"Regime forces have committed today a new crime against human and cultural heritage by targeting the minaret of the mosque and completely destroying it," the Local Coordination Committees said. The group released a photograph of the mosque without its signature minaret, apparently reduced to rubble.
The Syrian Coalition also blamed President Bashar al-Assad's regime.FULL STORY
April 24th, 2013
09:32 AM ET
Editor's note: Ken Ballen, a former federal prosecutor, is president and founder of Terror Free Tomorrow, a nonprofit organization that investigates the causes of extremism. He is the author of "Terrorists in Love: True Life Stories of Islamic Radicals."
By Ken Ballen, Special to CNN
(CNN) - There are many unanswered questions about the motivations of the alleged Boston Marathon bombers, Tamerlan Tsarnaev and Dzhokhar Tsarnaev. But it is becoming increasingly clear that they were inspired by faith in a radical Islamist ideology. Dzhokhar has told investigators that, among other things, he and his brother wanted to defend Islam, while Tamerlan's social media accounts are replete with clips by extremist clerics.
As the investigation continues to unravel the seeming paradox of how two apparently normal young men could commit acts of violence, classmates, neighbors and relatives of those who knew them have expressed surprise and disbelief.
I have interviewed over the past seven years more than a hundred radical extremists, including numerous al Qaeda and Taliban members, and it appears the Tsarnaev brothers fit the profile of many young men who turn to radicalism.
Young men—and they are almost always between the ages of 16 and 30—who convert to the radical Islamist cause come from a variety of socioeconomic and family circumstances. Before their conversion (and even often after), to all outward appearances they resemble their peers and seem like any other young men. What changes them?FULL STORY
April 24th, 2013
09:27 AM ET
Editor's note: Dean Obeidallah, a former attorney, is a political comedian and frequent commentator on various TV networks including CNN. He is the co-director of the upcoming documentary "The Muslims Are Coming!" and co-host of a new CNN podcast "The Big Three" that looks at the top three stories of the week. Follow him on Twitter @deanofcomedy.
By Dean Obeidallah, Special to CNN
(CNN) – I'm an American-Muslim and I despise Islamic terrorists. In fact, despise is not even a strong enough word to convey my true feelings about those who kill innocent people in the name of Islam. I hate them with every fiber of my being.
I'm not going to tell you, "Islam is a religion of peace." Nor will I tell you that Islam is a religion of violence. What I will say is that Islam is a religion that, like Christianity and Judaism, is intended to bring you closer to God. And sadly we have seen people use the name of each of these Abrahamic faiths to wage and justify violence.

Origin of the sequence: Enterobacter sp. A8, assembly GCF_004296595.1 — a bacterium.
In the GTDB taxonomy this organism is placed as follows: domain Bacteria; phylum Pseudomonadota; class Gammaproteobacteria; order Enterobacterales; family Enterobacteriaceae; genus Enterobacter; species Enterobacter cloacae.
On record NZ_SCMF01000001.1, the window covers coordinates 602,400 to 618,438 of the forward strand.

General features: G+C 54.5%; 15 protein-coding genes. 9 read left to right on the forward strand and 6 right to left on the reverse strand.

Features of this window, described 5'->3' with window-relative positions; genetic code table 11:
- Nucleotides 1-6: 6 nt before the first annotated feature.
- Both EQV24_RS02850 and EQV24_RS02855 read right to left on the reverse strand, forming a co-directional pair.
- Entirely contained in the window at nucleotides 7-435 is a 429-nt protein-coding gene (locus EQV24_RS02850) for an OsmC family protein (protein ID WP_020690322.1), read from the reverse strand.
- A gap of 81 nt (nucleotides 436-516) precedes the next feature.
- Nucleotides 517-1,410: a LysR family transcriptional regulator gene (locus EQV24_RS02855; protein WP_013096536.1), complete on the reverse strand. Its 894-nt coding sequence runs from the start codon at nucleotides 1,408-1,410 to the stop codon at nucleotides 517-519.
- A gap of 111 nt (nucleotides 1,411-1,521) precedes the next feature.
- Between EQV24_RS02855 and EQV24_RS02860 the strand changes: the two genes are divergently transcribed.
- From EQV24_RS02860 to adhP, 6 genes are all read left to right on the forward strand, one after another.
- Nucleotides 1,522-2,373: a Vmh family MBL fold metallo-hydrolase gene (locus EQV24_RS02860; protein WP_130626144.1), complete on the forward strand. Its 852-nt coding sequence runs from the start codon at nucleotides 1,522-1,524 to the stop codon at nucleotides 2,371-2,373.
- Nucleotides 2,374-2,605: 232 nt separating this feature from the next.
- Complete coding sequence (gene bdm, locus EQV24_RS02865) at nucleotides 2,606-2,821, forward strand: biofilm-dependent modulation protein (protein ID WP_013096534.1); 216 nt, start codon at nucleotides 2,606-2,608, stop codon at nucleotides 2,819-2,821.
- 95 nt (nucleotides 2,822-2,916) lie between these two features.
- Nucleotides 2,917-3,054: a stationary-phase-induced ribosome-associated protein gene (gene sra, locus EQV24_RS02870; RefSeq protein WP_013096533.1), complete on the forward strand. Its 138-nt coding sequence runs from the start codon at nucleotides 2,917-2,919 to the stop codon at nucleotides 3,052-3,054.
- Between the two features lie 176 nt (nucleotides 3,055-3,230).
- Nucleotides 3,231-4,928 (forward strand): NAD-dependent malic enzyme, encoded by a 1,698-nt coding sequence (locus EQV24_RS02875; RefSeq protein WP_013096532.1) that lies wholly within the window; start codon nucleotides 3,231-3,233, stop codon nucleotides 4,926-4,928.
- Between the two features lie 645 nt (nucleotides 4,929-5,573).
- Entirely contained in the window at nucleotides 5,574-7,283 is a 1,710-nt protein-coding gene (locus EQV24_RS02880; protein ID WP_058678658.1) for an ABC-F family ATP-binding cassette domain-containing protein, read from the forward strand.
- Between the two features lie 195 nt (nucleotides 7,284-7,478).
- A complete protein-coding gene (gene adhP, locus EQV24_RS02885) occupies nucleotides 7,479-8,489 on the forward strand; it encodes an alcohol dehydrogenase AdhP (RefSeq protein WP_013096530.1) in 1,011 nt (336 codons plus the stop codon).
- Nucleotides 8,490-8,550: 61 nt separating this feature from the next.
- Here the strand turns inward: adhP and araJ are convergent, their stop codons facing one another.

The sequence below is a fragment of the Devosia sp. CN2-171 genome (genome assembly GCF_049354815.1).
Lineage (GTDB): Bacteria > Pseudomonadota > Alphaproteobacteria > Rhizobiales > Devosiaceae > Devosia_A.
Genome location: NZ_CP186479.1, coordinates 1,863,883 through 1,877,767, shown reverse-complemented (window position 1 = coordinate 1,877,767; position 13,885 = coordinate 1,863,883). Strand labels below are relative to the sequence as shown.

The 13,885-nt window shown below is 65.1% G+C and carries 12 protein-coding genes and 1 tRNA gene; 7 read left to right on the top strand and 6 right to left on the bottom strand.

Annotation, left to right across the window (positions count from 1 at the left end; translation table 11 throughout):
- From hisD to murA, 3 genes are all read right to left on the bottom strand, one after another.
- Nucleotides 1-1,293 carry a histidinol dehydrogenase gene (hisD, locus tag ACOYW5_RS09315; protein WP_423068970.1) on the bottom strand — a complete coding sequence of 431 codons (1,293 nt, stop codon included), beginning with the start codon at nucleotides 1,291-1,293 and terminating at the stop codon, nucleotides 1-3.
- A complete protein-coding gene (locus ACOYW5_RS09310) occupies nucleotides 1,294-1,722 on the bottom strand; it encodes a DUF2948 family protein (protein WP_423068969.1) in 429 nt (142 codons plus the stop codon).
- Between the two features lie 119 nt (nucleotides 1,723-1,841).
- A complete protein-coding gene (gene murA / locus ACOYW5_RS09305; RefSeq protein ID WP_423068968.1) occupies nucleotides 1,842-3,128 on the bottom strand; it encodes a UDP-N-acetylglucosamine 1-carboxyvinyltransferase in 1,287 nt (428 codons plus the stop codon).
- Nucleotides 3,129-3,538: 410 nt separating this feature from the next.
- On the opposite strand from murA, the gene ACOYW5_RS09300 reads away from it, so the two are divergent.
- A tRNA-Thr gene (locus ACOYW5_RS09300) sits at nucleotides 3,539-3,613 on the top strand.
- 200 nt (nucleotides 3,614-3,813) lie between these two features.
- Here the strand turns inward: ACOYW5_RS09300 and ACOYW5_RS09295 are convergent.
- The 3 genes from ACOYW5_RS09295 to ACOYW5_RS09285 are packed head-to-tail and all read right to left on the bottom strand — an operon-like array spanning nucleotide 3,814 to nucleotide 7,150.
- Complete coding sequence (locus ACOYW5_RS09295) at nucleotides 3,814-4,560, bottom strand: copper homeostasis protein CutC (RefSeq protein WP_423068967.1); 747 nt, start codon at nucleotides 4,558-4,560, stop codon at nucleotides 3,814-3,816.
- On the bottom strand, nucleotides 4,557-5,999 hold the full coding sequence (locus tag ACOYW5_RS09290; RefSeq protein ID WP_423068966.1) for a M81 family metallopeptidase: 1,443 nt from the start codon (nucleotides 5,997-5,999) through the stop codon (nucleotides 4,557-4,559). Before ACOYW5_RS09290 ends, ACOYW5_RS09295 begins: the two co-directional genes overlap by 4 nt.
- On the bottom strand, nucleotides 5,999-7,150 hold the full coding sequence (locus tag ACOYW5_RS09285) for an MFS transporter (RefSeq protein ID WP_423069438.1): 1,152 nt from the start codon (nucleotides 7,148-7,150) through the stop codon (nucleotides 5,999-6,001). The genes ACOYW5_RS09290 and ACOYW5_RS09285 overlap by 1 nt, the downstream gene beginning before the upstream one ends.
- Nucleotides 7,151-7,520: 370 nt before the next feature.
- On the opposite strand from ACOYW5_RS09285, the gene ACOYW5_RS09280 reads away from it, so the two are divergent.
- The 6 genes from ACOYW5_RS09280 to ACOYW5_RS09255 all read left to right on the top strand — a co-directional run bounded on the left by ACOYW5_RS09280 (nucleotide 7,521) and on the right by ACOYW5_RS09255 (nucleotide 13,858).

The unique problem for Muslims is that our faith is being increasingly defined by the actions of a tiny group of morally bankrupt terrorists. Just to be clear: The people who commit violence in the name of Islam are not Muslims, they are murderers. Their true religion is hatred and inhumanity.
The only people terrorists speak for are themselves and the others involved in their despicable plot. They do not represent me, my family or any other Muslim I know. And believe me, I know a lot of Muslims.FULL STORY
April 23rd, 2013
09:47 AM ET
By Dan Merica, CNN
Washington (CNN) – A majority of Muslims (57%) in Russia’s North Caucasus – including Chechnya, Dagestan and five other Russian jurisdictions – are either “very concerned” or “somewhat concerned” about religious extremist groups in their country, according to a Pew Research Center survey.
That number is higher than Russia as a whole, where more than four-in-10 Muslims in the country express the same level of concern.
This region of the world, particularly Chechnya and Dagestan, has been in the news recently because the suspects in last week’s Boston Marathon bombing – Dzhokhar Tsarnaev, the younger brother who is still alive, and Tamerlan Tsarnaev, the older brother who died in a shootout last week – had familial ties to the region.
The two brothers were born in Kyrgyzstan, where 62% of Muslims told Pew they were very or somewhat concerned about extremism in the central Asian country.
April 23rd, 2013
08:22 AM ET
(CNN)–CNN's Brian Todd visit's the Tsarnaev brothers' mosque to see if the members noticed any red flags around the suspects.
About this blog
The CNN Belief Blog covers the faith angles of the day's biggest stories, from breaking news to politics to entertainment, fostering a global conversation about the role of religion and belief in readers' lives. It's edited by CNN's Daniel Burke and Eric Marrapodi with daily contributions from CNN's worldwide newsgathering team and frequent posts from religion scholar and author Stephen Prothero.